Peoplemark is a temporary-employment agency with offices in Michigan, Tennessee, Kentucky, and Florida. Peoplemark's application form asks applicants whether they have a felony record. The criminal records of all applicants are also independently investigated by Peoplemark. In 2005, an African American named Sherri Scott with a felony conviction submitted an application to Peoplemark's Grand Rapids office. Peoplemark did not refer Ms. Scott for employment. Because of this refusal, Ms. Scott filed a charge of discrimination with the Equal Employment Opportunity Commission (hereinafter "EEOC"), alleging that Peoplemark denied her application because of her felony record.
The EEOC launched an investigation in light of Ms. Scott's allegations. As part of the investigation, the EEOC contacted Peoplemark's Vice President and Associate General Counsel, who informed the EEOC that Peoplemark had a companywide policy of rejecting felony applications. Based on this statement, the EEOC determined that Peoplemark had violated Title VII of the Civil Rights Act, because such a general policy is discriminatory. In September 2008, the EEOC filed a class action lawsuit on behalf of Ms. Scott and a class of similarly situated persons stating that the hiring practices and discriminatory general policy had a disparate impact on African American applicants.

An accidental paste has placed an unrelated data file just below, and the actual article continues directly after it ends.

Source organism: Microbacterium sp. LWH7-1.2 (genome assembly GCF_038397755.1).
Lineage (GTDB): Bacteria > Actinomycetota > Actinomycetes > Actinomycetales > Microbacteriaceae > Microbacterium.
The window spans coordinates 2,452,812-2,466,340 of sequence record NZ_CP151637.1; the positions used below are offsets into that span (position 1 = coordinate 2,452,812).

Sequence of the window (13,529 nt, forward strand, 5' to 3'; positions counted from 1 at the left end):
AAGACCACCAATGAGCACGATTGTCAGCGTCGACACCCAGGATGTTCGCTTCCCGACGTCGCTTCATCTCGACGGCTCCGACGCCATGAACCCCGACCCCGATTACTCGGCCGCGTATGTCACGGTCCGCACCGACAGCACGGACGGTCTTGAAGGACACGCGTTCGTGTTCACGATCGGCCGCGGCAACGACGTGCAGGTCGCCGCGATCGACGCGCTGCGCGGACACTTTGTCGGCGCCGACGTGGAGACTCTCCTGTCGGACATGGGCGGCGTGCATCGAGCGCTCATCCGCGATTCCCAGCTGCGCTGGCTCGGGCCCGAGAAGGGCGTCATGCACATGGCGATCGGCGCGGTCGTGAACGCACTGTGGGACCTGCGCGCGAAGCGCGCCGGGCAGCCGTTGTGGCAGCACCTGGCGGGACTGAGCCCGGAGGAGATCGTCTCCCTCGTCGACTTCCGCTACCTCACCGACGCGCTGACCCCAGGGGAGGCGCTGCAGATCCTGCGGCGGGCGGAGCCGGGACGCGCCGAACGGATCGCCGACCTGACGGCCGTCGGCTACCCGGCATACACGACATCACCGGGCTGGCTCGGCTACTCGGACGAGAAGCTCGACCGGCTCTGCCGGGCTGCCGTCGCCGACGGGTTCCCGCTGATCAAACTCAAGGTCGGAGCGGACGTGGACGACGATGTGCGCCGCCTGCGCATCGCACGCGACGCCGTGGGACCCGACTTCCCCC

As part of the investigation, Peoplemark proved that, contrary to the Vice President and Associate General Counsel's statement, they did not have a companywide policy of rejecting felon applicants because they had in fact referred felons to numerous job openings. In 2009, Peoplemark provided the EEOC with a copy of its e-database which indicated there was not a companywide policy of rejecting all felon applicants. Peoplemark filed a motion for summary judgment in February 2010 and the parties agreed to voluntarily dismiss the case with prejudice in March 2010.
The Fair Credit Reporting Act (hereinafter "FRCA") and the EEOC provide a legal framework under which consumer reporting agencies and employers report and use criminal records. The FRCA establishes several procedures for employers to follow when they obtain criminal history information from third-party consumer reporting agencies. Title VII prohibits employers from treating job applications with the same criminal records differently because of their race, color, religion, sex, or national origin, called disparate treatment discrimination. Second, even where employers apply criminal record exclusions uniformly, the exclusions may still operate to disproportionately exclude people of a particular race called disparate impact discrimination. The employer must show that such exclusion is "job related and consistent with business necessity" for the position in question or the exclusion is unlawful. A policy or practice that excludes everyone with a criminal record from employment will not be job related and consistent with business necessity and therefore, will violate Title VII, unless it is required by federal law; for example a federal law may prohibit felons from working with children.
Similarly, Colorado's state laws limit the use of arrest and conviction records by prospective employers. According to the Colorado Civil Rights Division, questions concerning arrests are not permitted and are considered discriminatory. Inquiries about convictions are limited to those that are job-related.
If you have a question about a job application or if you feel that you were discriminated against because of a conviction or arrest, contact us at http://www.bryankuhnlaw.com/ to discuss your legal rights.